The Audi R8 is the subtle supercar no longer. To tempt you away from the likes of the McLaren 570S and the Mercedes-AMG GT R, this new, facelifted gen-2 model has so much front and rear grille going on, it’s a wonder there was any space left to put the headlights. Angry, innit?
It’s not just the extra intakes and fins up front, either. The R8’s rear diffuser has invaded higher into the rear bumper, wrapping itself around much bigger oval tailpipes than the old oblong tunnels. The engine bay vent now stretches across the entire rear of the car. And the entire thing rides on spindlier 20-inch alloys, if you’d like them. Perhaps some Lamborghini DNA is seeping back across the German-Italian border...
Giving the latest R8 the go-faster trousers to match its gurning gob is a useful power hike. It’s still—mercifully—powered by a normally aspirated 5.2-liter V10, but power in the standard car has climbed from 533hp to 562hp—the same output as a McLaren 570S, albeit with less torque and a way better exhaust note. The coupe hits 100kph in 3.4sec, the heavier Spyder a tenth slower. And these are official Audi figures, don’t forget, so you can expect the R8 to make the dash a tad quicker in real life…
The new R8 V10 Performance is quicker still. Yes, that’s ‘Performance,’ not ‘Plus’—the flagship R8, still identifiable by its fixed carbon-fiber wing, has a new name to go with its new teeth.
The range-topper’s been tickled up from 602hp to 612hp, and gained 22Nm of torque, thanks to titanium valvetrain components. The hardtop hits 100kph in 3.1sec, and again, you’re a tenth slower with the roofless version. They’ll top out at 330kph and 328kph, respectively, but even the ‘non-Performance’ standard R8s will top 320kph these days.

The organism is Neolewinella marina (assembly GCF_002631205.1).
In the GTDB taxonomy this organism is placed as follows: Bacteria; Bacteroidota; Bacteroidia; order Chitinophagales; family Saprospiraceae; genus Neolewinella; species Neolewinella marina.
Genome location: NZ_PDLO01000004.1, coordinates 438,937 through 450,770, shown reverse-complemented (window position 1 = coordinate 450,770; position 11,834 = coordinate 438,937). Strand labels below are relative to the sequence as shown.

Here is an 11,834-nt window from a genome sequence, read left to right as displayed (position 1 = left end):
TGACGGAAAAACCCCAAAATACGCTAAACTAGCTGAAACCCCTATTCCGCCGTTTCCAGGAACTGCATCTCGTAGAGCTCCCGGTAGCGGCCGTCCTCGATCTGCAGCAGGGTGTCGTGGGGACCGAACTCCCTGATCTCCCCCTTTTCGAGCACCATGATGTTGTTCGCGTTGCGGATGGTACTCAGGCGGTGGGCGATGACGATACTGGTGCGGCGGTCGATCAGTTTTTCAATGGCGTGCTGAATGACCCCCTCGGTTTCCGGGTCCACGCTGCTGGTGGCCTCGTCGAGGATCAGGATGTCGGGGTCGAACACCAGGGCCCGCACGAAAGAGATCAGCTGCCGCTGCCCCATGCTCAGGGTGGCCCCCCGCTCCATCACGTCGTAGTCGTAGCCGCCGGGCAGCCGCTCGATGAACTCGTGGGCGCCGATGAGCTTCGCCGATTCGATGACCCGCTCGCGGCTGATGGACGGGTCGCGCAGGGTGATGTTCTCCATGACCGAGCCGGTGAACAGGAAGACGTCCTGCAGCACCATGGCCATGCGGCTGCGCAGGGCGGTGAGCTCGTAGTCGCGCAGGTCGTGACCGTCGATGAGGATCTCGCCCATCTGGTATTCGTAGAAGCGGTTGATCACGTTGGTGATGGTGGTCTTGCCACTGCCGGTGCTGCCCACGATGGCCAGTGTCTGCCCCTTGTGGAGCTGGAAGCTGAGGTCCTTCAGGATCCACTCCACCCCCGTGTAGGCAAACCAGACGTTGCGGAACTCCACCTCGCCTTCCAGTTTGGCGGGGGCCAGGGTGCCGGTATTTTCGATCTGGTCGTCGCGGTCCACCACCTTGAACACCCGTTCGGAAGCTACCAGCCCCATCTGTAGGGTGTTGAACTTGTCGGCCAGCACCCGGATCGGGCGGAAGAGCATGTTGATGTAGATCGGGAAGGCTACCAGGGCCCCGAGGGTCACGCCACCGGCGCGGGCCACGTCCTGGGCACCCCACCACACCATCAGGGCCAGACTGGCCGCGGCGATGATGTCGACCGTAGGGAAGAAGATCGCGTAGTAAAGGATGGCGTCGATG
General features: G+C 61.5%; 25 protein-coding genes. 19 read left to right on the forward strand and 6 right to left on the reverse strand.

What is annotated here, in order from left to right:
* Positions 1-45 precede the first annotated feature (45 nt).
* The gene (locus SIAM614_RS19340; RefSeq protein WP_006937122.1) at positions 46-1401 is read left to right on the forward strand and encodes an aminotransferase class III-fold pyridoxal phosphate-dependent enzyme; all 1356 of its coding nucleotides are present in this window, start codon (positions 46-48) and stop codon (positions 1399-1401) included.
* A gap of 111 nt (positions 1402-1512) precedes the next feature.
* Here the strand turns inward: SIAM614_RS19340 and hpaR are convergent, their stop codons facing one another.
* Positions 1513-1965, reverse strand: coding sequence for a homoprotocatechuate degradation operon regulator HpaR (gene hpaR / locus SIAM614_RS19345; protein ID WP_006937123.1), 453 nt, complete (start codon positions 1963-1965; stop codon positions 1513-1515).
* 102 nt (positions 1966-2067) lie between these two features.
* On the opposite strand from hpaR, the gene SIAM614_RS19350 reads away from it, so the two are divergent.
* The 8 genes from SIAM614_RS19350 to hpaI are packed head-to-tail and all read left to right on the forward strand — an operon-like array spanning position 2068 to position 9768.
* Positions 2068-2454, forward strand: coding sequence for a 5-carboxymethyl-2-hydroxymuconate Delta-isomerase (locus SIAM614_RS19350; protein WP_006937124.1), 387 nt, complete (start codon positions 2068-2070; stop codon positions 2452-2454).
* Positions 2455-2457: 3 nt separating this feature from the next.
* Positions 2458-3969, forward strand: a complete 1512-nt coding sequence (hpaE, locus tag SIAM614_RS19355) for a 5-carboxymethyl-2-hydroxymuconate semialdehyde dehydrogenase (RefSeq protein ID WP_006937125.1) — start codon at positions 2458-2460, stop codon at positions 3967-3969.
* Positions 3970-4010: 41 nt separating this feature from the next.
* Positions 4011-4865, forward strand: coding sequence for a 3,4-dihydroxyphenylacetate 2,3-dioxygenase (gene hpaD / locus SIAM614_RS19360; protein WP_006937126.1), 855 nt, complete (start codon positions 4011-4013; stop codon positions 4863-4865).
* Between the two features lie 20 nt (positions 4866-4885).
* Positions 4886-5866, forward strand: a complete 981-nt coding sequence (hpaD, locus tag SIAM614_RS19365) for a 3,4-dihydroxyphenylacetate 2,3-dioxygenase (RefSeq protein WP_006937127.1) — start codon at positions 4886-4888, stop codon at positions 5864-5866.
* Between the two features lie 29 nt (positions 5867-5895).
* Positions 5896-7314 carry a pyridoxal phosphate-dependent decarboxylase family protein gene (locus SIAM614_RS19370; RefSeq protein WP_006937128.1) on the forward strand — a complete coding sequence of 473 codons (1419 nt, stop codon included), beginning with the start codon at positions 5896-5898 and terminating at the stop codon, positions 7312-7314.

Audi says it’s retuned the optional ‘dynamic’ steering, which varies the amount of lock you need as the speed increases—hopefully to make it less horrible. The standard electric power steering has been breathed on, too. Audi has also fiddled with the Drive Select modes, so you’ll notice more of a mood swing between Comfort, Auto, and Dynamic, not to mention the R8 Performance’s dry, wet, and snow settings.
Apparently, tweaks to the ESC safety net have also shortened stopping distances—you’ll pull up from 200kph five meters earlier than in the old R8. Best make sure those designer sunglasses are a good fit.
If you’d like to get even nerdier with your R8’s handling, there’s now an optional lightweight front anti-roll bar, fashioned from carbon fiber and aluminum. However, unless Audi has installed an ARB-viewing window in the front trunk, we’d imagine most buyers will save their money for the new paint finishes and alcantara trim inside.
The new R8 family usurps the old, more subtle-looking version in early 2019, and tees up a similarly fine-tuned new Lambo Huracán soon, too. There’ll still be no cheaper way into a naturally aspirated supercar than an R8, though, and the most grille for your money this side of a barbecue convention.
NOTE: This article first appeared on TopGear.com. Minor edits have been made.